Japans leading banks are interested in buying assets from struggling European peers, but believe growing pressure to shrink their balance sheets will force European lenders to offer better quality assets at more attractive prices next year, according to two top Japanese bankers.
The eurozone crisis is presenting Japanese banks with a good opportunity to expand overseas by buying assets from European banks, the heads of Japans second and third-largest banking groups by assets told the Financial Times in separate interviews.
We consider this a business chance, said Koichi Miyata, president of Sumitomo Mitsui Financial Group, which recently bought 590m euros worth of project finance assets from Bank of Ireland at a 15 per cent discount to the value of the loans. If there are good assets, we would like to buy more, he said.
Yasuhiro Sato, chief executive of Mizuho Financial Group, said: It is undeniable that this is an opportunity for Japanese financial institutions to expand their overseas businesses, because very high quality assets will be sold.
Mr Sato added that in addition to the loan assets European banks are offering to sell, if they are going to let go of their subsidiaries, for example, in Asia, or Central and South America, or the shares in local companies that these subsidiaries have, such things will be an opportunity.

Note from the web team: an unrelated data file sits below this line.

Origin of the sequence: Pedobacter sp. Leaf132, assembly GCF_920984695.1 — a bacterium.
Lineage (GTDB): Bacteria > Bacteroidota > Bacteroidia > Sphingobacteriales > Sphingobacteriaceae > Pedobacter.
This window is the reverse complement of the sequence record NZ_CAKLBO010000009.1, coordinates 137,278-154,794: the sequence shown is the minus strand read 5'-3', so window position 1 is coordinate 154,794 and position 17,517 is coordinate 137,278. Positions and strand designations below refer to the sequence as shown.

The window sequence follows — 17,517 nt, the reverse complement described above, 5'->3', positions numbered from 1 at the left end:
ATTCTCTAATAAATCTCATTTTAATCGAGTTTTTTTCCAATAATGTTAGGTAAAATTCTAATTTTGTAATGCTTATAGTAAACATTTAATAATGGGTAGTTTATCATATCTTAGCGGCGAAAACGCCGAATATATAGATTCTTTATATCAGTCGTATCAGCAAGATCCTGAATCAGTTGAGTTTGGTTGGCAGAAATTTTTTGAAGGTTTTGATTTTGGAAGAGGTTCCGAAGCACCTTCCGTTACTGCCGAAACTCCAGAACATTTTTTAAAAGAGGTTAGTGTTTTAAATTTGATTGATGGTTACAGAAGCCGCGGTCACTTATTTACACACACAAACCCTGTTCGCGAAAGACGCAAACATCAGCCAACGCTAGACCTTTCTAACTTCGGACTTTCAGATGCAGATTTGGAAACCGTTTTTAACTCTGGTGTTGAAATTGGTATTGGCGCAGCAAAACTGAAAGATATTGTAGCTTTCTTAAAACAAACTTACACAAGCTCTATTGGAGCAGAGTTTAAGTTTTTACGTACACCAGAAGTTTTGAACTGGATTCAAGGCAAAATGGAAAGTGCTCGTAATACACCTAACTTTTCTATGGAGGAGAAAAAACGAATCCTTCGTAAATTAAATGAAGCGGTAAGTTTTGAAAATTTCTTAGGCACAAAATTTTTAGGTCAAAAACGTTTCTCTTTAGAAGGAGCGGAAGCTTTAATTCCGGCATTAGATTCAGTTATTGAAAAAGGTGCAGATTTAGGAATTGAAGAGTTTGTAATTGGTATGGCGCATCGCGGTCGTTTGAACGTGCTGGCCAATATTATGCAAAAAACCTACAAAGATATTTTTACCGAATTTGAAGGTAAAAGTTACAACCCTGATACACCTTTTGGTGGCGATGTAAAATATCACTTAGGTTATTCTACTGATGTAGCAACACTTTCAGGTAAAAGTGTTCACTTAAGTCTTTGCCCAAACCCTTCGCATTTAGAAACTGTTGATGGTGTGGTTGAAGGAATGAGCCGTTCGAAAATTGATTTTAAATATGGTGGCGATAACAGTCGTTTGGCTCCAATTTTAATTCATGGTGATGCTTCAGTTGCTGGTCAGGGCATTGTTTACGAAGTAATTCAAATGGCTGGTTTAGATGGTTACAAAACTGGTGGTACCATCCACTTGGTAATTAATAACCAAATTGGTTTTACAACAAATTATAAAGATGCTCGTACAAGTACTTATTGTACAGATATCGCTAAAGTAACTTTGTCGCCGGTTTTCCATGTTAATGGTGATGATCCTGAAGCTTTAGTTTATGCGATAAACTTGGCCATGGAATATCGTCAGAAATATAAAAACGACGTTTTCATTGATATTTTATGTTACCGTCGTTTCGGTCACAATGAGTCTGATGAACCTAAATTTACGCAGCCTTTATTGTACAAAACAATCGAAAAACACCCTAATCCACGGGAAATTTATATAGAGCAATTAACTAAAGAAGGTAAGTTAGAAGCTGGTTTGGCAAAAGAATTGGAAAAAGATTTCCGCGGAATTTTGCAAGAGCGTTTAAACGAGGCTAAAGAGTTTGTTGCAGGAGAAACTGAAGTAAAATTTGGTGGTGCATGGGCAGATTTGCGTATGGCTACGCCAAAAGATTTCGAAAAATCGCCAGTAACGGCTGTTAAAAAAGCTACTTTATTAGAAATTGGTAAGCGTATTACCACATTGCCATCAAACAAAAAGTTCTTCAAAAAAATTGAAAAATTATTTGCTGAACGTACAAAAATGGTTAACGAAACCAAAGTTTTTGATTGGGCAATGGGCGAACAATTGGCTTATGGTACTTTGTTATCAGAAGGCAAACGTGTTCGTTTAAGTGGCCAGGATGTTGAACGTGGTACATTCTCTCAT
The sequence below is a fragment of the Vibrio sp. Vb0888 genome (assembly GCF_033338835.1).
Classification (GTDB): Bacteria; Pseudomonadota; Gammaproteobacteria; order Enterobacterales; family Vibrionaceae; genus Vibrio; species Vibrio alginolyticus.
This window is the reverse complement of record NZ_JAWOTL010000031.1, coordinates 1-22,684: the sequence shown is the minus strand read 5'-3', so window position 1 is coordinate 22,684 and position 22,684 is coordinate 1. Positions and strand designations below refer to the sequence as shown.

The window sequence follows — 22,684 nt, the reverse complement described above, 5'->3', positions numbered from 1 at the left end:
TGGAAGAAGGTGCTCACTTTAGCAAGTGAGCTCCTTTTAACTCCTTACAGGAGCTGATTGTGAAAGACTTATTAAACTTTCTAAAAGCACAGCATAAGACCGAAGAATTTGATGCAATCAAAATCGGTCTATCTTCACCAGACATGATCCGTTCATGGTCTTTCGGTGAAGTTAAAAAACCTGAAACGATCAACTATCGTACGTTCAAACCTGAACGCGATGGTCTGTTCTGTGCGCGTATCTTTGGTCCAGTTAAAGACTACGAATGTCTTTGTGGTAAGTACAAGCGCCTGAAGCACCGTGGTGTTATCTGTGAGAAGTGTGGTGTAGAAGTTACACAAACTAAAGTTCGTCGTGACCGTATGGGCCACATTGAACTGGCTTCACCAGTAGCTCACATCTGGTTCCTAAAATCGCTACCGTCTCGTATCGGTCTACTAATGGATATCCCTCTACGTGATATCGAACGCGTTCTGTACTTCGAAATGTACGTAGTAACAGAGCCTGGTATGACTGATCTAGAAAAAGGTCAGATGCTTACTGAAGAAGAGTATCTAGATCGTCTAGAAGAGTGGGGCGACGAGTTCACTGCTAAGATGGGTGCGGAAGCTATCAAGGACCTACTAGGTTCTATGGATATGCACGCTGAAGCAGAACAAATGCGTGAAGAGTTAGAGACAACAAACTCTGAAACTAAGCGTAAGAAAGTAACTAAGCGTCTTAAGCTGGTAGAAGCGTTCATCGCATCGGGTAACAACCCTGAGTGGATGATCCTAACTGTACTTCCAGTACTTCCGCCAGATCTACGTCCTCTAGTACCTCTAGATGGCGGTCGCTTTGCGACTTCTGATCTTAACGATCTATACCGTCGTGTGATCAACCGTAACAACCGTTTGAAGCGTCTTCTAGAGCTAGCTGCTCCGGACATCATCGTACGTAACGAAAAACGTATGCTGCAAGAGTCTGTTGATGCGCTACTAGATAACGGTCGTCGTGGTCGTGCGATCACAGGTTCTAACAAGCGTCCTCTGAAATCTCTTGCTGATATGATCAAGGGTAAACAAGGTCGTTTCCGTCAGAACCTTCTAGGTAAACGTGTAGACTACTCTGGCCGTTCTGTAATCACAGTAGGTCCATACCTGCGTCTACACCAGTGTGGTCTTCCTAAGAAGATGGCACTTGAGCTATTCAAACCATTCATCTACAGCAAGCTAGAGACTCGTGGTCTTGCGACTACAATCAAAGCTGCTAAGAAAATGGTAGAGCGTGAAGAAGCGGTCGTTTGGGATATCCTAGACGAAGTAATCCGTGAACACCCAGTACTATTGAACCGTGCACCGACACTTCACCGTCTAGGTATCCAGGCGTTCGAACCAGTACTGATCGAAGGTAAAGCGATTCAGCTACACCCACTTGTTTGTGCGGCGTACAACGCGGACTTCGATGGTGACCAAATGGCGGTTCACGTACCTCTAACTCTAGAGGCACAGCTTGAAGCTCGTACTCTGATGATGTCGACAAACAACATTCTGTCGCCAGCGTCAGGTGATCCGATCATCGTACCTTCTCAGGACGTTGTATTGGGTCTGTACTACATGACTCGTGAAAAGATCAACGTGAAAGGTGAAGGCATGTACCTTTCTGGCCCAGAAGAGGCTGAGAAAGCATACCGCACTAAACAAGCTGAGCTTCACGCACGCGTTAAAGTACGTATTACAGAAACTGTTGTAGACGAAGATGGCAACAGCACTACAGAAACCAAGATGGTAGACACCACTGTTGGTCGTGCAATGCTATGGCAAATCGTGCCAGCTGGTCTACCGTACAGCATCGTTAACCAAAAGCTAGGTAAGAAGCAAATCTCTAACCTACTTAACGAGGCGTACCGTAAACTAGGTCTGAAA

Many European banks face pressure to sell their loans in order to meet new, more stringent capital adequacy requirements by next June. Japans megabanks, in contrast, are already well capitalised and are looking to expand lending, particularly overseas.
Japans top banks, including Mitsubishi UFJ Financial, have been looking to expand overseas to offset a decline in core lending business at home as the Japanese economy flags.
SMFG is interested in buying infrastructure and environment project finance assets as well as loans to blue-chip companies in Asia or North America. But we are not considering European assets at the moment due to the uncertain outlook there, Mr Miyata said.
Mizuho is keen to acquire assets that offer direct relationships with customers, particularly blue-chip companies in Asia, as well as in Europe, Mr Sato said.
Japanese banks have a mixed record in international expansion. The latest effort by Nomura to go global after the 2008 financial crisis has run into trouble in Europe, where it bought the former Lehman Brothers franchise, and in the US where it has sought to build a business from scratch under its own steam.
That means that while SMFG and Mizuho might now be bullish about expansion opportunities in Europe, Nomura is going in the opposite direction, radically cutting back on its ambitions in the region.
Additional reporting by Patrick Jenkins in London
The Financial Times Limited 2011